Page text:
I open my mouth and nothing comes out. If she believes you. I should’ve known Kara would do this. There’s a reason we hate each other. If she believes you.
"Look, I believe you," Kara says, reading my mind. "I know you hate Donnie, and I can see him doing something like this, but . . . Anna’s always thought . . ."
You’re like, this close to hate-fucking.
I pick at the hem of Anna’s skirt. The jagged rip in it finally hits me. She’ll kill me. She will kill me for ruining her skirt. "Shit." I stand and try to force the ragged sides together, like that’s how you fix these things. "I need to—I told her I’d be careful—"
"I told Anna I wouldn’t—"
"Regina." She snaps her fingers twice. I let the skirt go and sink back into the chair. I need to get it together. Kara stares at me, concerned. I never thought I’d live a moment that could exist outside our hate for each other. I could go my whole life without one. But this feels . . . safe.
"What do you—so what do I do, Kara? What ?"
She sits across from me, quiet, for a long time. My stomach knots itself up while I wait for her to speak. If I have to live with this, I don’t want it to be hard.
"Donnie’s not going to tell Anna," she finally says. "And Anna’s not going to believe Donnie would do that to you. She’d think you were screwing around behind her back. It’s not fair, but that’s Anna."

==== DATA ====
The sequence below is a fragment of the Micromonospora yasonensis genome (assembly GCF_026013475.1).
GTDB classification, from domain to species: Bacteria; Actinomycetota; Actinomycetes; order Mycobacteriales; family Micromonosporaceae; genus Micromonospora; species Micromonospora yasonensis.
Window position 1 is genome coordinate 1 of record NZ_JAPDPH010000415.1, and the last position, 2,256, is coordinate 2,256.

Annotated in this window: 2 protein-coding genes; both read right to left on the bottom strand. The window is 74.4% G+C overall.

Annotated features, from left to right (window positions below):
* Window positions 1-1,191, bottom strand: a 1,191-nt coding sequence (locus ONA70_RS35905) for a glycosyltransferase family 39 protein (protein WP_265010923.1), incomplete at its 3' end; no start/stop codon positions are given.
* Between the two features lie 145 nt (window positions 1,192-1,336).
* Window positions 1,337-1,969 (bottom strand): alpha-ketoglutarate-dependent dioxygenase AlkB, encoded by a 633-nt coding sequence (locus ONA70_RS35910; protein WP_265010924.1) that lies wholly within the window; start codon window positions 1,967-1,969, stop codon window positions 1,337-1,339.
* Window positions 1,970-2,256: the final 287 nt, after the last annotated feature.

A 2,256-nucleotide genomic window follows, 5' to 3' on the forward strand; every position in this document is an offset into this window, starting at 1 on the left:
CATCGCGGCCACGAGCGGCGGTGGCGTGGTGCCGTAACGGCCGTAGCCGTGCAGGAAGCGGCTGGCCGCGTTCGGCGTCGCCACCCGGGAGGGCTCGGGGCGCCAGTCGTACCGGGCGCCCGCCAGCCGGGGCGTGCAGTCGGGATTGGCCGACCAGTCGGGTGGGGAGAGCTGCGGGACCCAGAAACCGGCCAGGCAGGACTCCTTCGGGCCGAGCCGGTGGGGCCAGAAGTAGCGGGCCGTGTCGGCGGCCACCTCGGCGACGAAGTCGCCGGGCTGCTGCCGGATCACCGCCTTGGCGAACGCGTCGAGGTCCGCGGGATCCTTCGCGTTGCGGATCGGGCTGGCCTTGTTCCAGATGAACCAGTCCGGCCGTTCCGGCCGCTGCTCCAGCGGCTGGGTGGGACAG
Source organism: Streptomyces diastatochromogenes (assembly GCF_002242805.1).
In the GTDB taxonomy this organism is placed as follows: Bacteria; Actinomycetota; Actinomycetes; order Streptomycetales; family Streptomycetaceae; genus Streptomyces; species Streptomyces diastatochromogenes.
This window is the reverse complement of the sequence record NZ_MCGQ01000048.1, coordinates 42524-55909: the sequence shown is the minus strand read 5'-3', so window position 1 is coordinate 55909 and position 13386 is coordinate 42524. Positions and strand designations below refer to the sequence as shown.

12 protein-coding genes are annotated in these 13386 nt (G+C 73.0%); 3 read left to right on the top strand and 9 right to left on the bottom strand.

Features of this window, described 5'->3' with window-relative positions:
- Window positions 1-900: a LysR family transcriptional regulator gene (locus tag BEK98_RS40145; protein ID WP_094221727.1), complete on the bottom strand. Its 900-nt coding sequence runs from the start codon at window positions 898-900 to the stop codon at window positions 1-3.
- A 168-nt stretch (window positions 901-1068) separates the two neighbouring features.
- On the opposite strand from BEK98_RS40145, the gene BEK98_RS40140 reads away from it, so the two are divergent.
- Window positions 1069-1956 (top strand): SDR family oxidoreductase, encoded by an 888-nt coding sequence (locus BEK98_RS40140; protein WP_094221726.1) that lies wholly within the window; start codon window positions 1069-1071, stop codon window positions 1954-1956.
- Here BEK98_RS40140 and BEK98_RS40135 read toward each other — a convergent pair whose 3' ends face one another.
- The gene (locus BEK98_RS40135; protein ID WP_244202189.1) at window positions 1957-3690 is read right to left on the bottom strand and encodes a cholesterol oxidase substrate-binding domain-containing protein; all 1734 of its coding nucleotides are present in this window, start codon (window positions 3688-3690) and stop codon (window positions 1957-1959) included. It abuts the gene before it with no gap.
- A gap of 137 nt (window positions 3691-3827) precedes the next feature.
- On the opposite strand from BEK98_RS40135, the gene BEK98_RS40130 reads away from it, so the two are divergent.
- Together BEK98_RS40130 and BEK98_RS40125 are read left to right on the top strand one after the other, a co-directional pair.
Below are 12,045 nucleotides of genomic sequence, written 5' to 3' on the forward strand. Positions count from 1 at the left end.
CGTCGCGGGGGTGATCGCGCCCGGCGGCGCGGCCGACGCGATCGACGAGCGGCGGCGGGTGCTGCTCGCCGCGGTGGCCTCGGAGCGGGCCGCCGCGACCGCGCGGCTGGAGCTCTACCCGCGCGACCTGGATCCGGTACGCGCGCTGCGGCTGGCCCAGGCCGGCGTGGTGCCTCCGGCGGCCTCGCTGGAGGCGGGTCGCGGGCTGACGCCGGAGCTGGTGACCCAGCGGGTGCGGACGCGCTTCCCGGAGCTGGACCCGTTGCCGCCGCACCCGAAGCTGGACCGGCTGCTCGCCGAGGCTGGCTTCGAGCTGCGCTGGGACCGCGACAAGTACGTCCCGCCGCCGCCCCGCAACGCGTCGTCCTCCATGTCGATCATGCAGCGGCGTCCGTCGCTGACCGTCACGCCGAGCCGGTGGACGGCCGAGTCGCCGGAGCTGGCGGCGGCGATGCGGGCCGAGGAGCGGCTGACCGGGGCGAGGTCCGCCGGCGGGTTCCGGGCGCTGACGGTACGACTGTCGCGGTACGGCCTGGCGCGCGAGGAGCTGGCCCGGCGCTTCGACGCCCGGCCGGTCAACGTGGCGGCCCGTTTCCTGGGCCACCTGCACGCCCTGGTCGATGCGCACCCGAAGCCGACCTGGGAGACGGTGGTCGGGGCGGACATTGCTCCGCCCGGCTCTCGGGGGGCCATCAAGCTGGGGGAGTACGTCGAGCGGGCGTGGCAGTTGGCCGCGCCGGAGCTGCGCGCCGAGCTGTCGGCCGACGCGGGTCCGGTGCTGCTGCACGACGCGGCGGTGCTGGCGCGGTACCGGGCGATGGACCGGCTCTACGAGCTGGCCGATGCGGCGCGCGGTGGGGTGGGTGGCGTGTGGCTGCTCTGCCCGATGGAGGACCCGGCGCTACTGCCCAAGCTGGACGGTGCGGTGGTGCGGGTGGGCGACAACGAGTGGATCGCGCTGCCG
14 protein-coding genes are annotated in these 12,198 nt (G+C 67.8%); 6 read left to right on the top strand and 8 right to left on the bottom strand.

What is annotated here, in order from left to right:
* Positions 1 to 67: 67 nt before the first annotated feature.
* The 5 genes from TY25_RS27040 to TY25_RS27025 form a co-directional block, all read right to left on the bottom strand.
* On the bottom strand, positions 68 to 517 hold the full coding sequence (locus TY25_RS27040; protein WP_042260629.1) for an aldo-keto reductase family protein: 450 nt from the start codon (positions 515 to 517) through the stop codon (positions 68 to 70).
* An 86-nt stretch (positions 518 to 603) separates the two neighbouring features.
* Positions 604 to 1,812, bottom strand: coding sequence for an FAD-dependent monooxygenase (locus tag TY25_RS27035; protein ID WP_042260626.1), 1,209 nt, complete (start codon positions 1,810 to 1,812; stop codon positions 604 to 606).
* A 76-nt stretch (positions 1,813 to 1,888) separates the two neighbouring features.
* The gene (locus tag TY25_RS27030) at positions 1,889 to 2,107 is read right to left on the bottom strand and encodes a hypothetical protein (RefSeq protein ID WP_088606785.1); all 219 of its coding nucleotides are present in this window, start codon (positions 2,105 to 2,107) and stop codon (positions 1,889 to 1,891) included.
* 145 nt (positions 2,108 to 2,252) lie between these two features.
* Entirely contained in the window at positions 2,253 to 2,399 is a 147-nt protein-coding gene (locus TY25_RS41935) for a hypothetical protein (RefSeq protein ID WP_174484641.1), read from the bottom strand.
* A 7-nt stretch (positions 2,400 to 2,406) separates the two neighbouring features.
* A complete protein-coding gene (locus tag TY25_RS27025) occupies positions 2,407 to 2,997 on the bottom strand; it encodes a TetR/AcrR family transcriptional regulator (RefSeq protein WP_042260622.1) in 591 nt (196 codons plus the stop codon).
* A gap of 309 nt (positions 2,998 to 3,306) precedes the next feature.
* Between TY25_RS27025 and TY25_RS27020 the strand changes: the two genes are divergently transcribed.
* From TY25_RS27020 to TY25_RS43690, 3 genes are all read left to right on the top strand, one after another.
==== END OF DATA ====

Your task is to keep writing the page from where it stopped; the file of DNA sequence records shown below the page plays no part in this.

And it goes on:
My best friend.
"I mean . . ." She taps her fingers along the table. "He was really wasted, right? It’s not like he does that all the time. . . ." I don’t say anything. "And I feel really bad for you, Regina . . . but there are some things worth keeping your mouth shut for."
Excerpted from Some Girls Are by Courtney Summers.
Copyright © 2009 by Courtney Summers.
Published in January 2010 by St. Martin's Griffin.
All rights reserved. This work is protected under copyright laws and reproduction is strictly prohibited. Permission to reproduce the material in any manner or medium must be secured from the Publisher.
Table of Contents
Tuesday, after School,